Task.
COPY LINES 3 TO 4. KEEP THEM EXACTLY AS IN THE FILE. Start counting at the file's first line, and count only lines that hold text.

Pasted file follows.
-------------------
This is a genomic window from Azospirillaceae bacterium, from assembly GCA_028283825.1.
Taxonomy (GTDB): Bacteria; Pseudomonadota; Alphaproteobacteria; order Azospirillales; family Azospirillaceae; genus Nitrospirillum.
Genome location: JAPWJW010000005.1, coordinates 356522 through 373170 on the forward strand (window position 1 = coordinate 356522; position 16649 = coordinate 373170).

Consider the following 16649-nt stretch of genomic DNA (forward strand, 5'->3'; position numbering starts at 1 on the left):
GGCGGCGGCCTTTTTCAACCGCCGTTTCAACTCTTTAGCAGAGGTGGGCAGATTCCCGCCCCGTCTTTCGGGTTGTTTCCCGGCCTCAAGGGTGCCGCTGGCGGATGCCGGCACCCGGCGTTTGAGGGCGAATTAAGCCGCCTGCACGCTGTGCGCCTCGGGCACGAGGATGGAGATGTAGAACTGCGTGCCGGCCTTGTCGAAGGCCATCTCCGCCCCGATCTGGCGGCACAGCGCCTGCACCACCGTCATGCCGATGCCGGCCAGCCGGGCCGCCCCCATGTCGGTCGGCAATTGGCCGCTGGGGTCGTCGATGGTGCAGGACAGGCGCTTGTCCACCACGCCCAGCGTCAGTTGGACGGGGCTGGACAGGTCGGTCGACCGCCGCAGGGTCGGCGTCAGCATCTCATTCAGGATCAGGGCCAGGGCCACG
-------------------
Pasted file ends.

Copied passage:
Genome location: JAPWJW010000005.1, coordinates 356522 through 373170 on the forward strand (window position 1 = coordinate 356522; position 16649 = coordinate 373170).

Consider the following 16649-nt stretch of genomic DNA (forward strand, 5'->3'; position numbering starts at 1 on the left):